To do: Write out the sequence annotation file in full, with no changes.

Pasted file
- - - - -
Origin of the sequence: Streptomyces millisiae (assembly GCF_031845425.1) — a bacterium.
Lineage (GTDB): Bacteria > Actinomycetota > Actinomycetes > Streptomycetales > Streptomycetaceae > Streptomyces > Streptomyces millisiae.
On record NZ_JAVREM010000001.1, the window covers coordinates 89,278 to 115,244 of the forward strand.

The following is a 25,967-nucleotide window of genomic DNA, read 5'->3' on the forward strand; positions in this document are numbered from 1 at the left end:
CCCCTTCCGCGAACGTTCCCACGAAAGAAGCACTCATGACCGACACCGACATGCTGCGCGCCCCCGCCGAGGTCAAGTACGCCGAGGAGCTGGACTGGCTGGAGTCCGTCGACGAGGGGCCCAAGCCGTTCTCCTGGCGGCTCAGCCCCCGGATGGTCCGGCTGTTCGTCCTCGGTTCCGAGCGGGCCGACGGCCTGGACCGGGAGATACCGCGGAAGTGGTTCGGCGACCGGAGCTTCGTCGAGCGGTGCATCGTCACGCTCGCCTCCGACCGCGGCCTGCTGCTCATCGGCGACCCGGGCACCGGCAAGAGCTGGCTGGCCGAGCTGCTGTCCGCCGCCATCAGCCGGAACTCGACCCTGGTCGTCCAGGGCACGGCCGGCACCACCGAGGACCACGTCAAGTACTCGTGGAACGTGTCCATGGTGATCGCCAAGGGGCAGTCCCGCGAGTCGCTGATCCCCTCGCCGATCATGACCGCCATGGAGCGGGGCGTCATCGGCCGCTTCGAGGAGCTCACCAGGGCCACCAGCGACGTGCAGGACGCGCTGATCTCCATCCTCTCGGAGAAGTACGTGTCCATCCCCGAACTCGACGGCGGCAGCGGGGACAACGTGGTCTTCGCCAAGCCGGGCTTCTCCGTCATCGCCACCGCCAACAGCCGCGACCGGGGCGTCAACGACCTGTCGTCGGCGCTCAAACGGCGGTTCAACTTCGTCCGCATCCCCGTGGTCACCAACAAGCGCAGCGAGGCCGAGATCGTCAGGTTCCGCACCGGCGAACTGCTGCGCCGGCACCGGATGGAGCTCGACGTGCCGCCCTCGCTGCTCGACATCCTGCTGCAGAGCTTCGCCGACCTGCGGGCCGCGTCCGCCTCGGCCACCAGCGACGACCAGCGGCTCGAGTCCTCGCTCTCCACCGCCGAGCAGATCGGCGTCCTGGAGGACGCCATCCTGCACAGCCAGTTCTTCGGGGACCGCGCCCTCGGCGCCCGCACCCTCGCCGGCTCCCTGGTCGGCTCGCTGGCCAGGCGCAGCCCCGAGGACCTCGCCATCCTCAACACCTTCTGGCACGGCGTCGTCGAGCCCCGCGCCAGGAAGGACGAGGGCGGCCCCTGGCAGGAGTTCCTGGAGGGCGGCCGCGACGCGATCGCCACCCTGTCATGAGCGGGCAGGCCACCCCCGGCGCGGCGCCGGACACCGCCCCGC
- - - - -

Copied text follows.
Origin of the sequence: Streptomyces millisiae (assembly GCF_031845425.1) — a bacterium.
Lineage (GTDB): Bacteria > Actinomycetota > Actinomycetes > Streptomycetales > Streptomycetaceae > Streptomyces > Streptomyces millisiae.
On record NZ_JAVREM010000001.1, the window covers coordinates 89,278 to 115,244 of the forward strand.

The following is a 25,967-nucleotide window of genomic DNA, read 5'->3' on the forward strand; positions in this document are numbered from 1 at the left end:
CCCCTTCCGCGAACGTTCCCACGAAAGAAGCACTCATGACCGACACCGACATGCTGCGCGCCCCCGCCGAGGTCAAGTACGCCGAGGAGCTGGACTGGCTGGAGTCCGTCGACGAGGGGCCCAAGCCGTTCTCCTGGCGGCTCAGCCCCCGGATGGTCCGGCTGTTCGTCCTCGGTTCCGAGCGGGCCGACGGCCTGGACCGGGAGATACCGCGGAAGTGGTTCGGCGACCGGAGCTTCGTCGAGCGGTGCATCGTCACGCTCGCCTCCGACCGCGGCCTGCTGCTCATCGGCGACCCGGGCACCGGCAAGAGCTGGCTGGCCGAGCTGCTGTCCGCCGCCATCAGCCGGAACTCGACCCTGGTCGTCCAGGGCACGGCCGGCACCACCGAGGACCACGTCAAGTACTCGTGGAACGTGTCCATGGTGATCGCCAAGGGGCAGTCCCGCGAGTCGCTGATCCCCTCGCCGATCATGACCGCCATGGAGCGGGGCGTCATCGGCCGCTTCGAGGAGCTCACCAGGGCCACCAGCGACGTGCAGGACGCGCTGATCTCCATCCTCTCGGAGAAGTACGTGTCCATCCCCGAACTCGACGGCGGCAGCGGGGACAACGTGGTCTTCGCCAAGCCGGGCTTCTCCGTCATCGCCACCGCCAACAGCCGCGACCGGGGCGTCAACGACCTGTCGTCGGCGCTCAAACGGCGGTTCAACTTCGTCCGCATCCCCGTGGTCACCAACAAGCGCAGCGAGGCCGAGATCGTCAGGTTCCGCACCGGCGAACTGCTGCGCCGGCACCGGATGGAGCTCGACGTGCCGCCCTCGCTGCTCGACATCCTGCTGCAGAGCTTCGCCGACCTGCGGGCCGCGTCCGCCTCGGCCACCAGCGACGACCAGCGGCTCGAGTCCTCGCTCTCCACCGCCGAGCAGATCGGCGTCCTGGAGGACGCCATCCTGCACAGCCAGTTCTTCGGGGACCGCGCCCTCGGCGCCCGCACCCTCGCCGGCTCCCTGGTCGGCTCGCTGGCCAGGCGCAGCCCCGAGGACCTCGCCATCCTCAACACCTTCTGGCACGGCGTCGTCGAGCCCCGCGCCAGGAAGGACGAGGGCGGCCCCTGGCAGGAGTTCCTGGAGGGCGGCCGCGACGCGATCGCCACCCTGTCATGAGCGGGCAGGCCACCCCCGGCGCGGCGCCGGACACCGCCCCGC